As I considered these truths, something stirred in me. My scars are significant and precious. I shouldn’t keep hiding them. I am recognizable by them; they make me unique. They are an integral part of who I am. They show that, through Christ, I am a conqueror—that I have suffered and, by the power of the Holy Spirit, have overcome. My scars remind me that God is sufficient and that physical perfection is not our goal. A life lived to God’s glory is infinitely more valuable.
– Vaneetha Rendall Risner,
The Scars That Have Shaped Me: How God Meets Us in Suffering, 3.
The hierarchies of Christ’s Kingdom are diametric opposites of the hierarchies of our present world — and every once in a while, I’m reminded that some of its aesthetic values are, too. With Anne, I am deeply glad I live in a world where there are Octobers and sugar star phlox, grey-misted islands and spring afternoon tea tables, but sometimes beauty shines out brilliantly elsewhere — from places as unlikely as ash heaps and jars of clay — and it is perhaps there that we see the beauty of the Kingdom and its King most truly.
Vaneetha Risner’s life is one such display of beauty.
The context of her story gives a quiet weight to all her words: after contracting polio at a tiny age, she became paralyzed through a doctor’s mistake, and underwent twenty-one surgeries by the age of thirteen. As an adult, she lost her infant son when he was two months old, and later suffered further loss when her husband walked out on their family. She now lives with post-polio syndrome, which severely and progressively limits the use of her arms:
I was told post-polio was a degenerative condition that results in escalating weakness and pain. My energy was like a fixed sum of money in a bank–I could make withdrawals but not deposits. So every time I used that arm, I was losing future strength. . . .
This diagnosis blindsided me, turning my comfortable life upside down. I was a thirty-seven-year-old wife and mother with two young children to raise. It was unthinkable I could one day — maybe soon — be in a wheelchair full-time, unable to care for myself. How could God do this to me? I wept. How could I handle these new obstacles?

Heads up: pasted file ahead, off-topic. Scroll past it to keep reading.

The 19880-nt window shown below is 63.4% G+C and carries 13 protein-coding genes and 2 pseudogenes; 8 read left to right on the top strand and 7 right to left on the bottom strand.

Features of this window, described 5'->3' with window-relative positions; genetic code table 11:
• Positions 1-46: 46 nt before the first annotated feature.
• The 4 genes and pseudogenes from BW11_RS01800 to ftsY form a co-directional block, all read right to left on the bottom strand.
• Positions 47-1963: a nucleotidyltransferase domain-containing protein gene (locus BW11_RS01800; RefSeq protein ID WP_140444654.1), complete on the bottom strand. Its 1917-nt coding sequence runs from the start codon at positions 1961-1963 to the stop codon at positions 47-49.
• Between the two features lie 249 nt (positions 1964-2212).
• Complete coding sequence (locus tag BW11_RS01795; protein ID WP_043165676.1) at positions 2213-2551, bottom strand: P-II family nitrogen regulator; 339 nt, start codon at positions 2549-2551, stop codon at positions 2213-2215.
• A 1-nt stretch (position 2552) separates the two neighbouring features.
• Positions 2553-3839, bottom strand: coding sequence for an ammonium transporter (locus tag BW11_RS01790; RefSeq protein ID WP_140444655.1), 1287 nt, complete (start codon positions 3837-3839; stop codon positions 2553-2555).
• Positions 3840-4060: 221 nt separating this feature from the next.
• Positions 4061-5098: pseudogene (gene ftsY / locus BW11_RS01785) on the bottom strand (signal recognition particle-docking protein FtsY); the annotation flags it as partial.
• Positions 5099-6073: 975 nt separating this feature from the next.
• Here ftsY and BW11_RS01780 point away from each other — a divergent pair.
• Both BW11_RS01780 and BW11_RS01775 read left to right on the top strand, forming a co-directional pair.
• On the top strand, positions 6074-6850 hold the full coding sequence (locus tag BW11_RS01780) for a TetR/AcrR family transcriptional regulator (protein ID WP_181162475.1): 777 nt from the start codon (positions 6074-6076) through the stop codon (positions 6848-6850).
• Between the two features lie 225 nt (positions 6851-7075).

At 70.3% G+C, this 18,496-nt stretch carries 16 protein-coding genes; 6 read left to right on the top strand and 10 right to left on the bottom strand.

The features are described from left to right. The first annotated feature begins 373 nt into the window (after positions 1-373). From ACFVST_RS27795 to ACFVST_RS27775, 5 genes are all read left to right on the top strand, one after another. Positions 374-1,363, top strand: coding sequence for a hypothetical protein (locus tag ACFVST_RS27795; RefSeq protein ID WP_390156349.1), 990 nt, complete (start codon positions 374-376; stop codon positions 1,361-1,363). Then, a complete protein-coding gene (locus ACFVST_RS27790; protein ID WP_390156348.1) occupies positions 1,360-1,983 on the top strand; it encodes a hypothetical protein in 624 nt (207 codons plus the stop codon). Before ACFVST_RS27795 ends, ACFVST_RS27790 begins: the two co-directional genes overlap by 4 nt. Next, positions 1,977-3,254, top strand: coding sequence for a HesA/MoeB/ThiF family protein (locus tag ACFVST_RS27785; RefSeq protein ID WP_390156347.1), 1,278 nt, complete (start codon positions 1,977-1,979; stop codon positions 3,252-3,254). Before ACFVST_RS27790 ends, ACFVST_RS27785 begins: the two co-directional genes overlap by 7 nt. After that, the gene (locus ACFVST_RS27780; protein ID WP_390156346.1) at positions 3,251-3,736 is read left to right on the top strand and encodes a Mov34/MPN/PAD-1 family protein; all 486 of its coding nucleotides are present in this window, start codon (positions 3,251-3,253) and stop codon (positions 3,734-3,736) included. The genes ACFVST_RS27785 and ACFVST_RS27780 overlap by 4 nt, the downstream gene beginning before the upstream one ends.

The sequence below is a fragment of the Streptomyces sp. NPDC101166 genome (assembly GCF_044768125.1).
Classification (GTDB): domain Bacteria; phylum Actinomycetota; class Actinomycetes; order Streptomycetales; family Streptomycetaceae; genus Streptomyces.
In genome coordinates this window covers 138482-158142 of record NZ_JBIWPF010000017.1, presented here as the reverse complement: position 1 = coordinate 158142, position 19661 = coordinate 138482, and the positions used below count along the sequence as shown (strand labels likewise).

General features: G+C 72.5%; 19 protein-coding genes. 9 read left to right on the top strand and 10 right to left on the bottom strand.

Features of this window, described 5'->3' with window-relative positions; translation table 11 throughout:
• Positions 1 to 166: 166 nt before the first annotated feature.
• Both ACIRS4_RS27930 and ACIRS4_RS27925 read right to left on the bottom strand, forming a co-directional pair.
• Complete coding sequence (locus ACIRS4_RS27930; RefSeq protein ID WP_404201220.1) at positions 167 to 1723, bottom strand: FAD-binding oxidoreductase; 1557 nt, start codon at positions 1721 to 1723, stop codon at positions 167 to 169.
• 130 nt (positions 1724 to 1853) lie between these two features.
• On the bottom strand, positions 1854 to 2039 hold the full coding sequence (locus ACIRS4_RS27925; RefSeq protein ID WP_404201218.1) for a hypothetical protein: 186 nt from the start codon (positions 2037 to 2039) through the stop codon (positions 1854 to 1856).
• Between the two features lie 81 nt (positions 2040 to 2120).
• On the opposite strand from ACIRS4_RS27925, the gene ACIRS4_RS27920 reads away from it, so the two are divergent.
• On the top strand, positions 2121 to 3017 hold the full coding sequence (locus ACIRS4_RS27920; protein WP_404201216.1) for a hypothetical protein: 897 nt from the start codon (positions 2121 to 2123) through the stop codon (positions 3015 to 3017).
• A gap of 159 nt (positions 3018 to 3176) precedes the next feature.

– The Scars That Have Shaped Me, 19-20.
Yet in the midst of suffering both past and present, she conveys a graciousness and strength through her words in a way that has constantly drawn me to them over the past few years.
Her book The Scars That Have Shaped Me: How God Meets Us in Suffering is a hospitable work, one that knows how broken and limited our attention spans can be when we are in pain. Its straightforward prose makes it possible to remember sure truths.
I’ve been especially grateful for Vaneetha’s reminders and gentle assertions lately. Sometimes I very much need a wiser voice to point out that when the New Testament says “blessed,” it isn’t in the context of material wealth but of suffering — and that the “what if” questions I’m prone to ask can be replaced by “even if” statements simply because of the presence of my God.
Though the first passage quoted above is in reference to the physical scars on her legs, Vaneetha’s intentionality and honesty in sharing about her scars — visible and otherwise — have made me braver about sharing mine.
I do want to mention, friends, that Vaneetha receives her difficulties as things that come from the Lord’s hand. I share her view and have written a little about it before — the view that suffering given by a sovereign God does not negate His love but is an outworking of it. The accounts that Corrie ten Boom, Joni Eareckson Tada, Kara Tippetts, and Elisabeth Elliot have shared in this vein are better testimonies than mine; their stories, along with Vaneetha’s, have helped me place my trust in my Shepherd time and again.
I Peter 3 mentions “the imperishable beauty of a gentle and quiet spirit,” the kind exhibited by Sarah, the wife of Abraham, who did not “fear anything that [was] frightening.” I firmly believe that this, too, is a beauty that is deeply needed in our world. Vaneetha bears it in her carriage and her conviction, and I hope that it will prove to be contagious in my own life.
As my physical body is deteriorating, his body has taken over for mine, showering me with love and unexpected kindness. Kindness I would have never known if I hadn’t needed it. Love I would never have experienced if I had refused to ask for help.
As I depend on Jesus more and more, he is gradually transforming me into his likeness. There’s no one I’d rather depend on; there’s no one I’d rather look like.
– Scars, 23
Links (and the Scripture passage currently on our blackboard, inspired by my recent and first reading of The Scars That Have Shaped Me):
– “So we do not lose heart. Though our outer self is wasting away, our inner self is being renewed day by day. For this light momentary affliction is preparing for us an eternal weight of glory beyond all comparison, as we look not to the things that are seen but to the things that are unseen. For the things that are seen are transient, but the things that are unseen are eternal.” (2 Cor. 4:16-18, ESV)
This post is part of the Deep Draughts of Beauty series.